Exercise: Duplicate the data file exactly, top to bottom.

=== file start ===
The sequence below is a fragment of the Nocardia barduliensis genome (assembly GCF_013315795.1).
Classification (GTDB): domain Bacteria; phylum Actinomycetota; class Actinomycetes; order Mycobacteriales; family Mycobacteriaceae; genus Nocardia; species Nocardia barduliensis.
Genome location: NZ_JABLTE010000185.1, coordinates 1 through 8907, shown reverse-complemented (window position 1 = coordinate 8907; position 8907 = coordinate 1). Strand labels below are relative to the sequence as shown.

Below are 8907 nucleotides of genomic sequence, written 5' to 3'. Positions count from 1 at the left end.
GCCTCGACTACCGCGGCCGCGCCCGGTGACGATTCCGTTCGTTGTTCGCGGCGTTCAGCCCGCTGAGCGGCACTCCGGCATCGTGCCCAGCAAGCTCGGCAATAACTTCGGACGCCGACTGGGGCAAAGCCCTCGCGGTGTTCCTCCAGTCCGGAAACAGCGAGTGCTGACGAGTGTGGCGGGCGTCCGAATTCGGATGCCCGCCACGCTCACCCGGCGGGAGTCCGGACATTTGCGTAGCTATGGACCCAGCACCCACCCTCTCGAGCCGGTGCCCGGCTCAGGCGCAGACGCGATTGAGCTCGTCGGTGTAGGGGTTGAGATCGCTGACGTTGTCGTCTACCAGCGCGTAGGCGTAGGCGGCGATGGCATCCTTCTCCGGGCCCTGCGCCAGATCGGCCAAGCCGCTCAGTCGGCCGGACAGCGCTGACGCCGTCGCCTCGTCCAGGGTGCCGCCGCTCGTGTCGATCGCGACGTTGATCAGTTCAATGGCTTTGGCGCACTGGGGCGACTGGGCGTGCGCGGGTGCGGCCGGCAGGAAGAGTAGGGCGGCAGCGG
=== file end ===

The sequence below is a fragment of the Nocardia barduliensis genome (assembly GCF_013315795.1).
Classification (GTDB): domain Bacteria; phylum Actinomycetota; class Actinomycetes; order Mycobacteriales; family Mycobacteriaceae; genus Nocardia; species Nocardia barduliensis.
Genome location: NZ_JABLTE010000185.1, coordinates 1 through 8907, shown reverse-complemented (window position 1 = coordinate 8907; position 8907 = coordinate 1). Strand labels below are relative to the sequence as shown.

Below are 8907 nucleotides of genomic sequence, written 5' to 3'. Positions count from 1 at the left end.
GCCTCGACTACCGCGGCCGCGCCCGGTGACGATTCCGTTCGTTGTTCGCGGCGTTCAGCCCGCTGAGCGGCACTCCGGCATCGTGCCCAGCAAGCTCGGCAATAACTTCGGACGCCGACTGGGGCAAAGCCCTCGCGGTGTTCCTCCAGTCCGGAAACAGCGAGTGCTGACGAGTGTGGCGGGCGTCCGAATTCGGATGCCCGCCACGCTCACCCGGCGGGAGTCCGGACATTTGCGTAGCTATGGACCCAGCACCCACCCTCTCGAGCCGGTGCCCGGCTCAGGCGCAGACGCGATTGAGCTCGTCGGTGTAGGGGTTGAGATCGCTGACGTTGTCGTCTACCAGCGCGTAGGCGTAGGCGGCGATGGCATCCTTCTCCGGGCCCTGCGCCAGATCGGCCAAGCCGCTCAGTCGGCCGGACAGCGCTGACGCCGTCGCCTCGTCCAGGGTGCCGCCGCTCGTGTCGATCGCGACGTTGATCAGTTCAATGGCTTTGGCGCACTGGGGCGACTGGGCGTGCGCGGGTGCGGCCGGCAGGAAGAGTAGGGCGGCAGCGG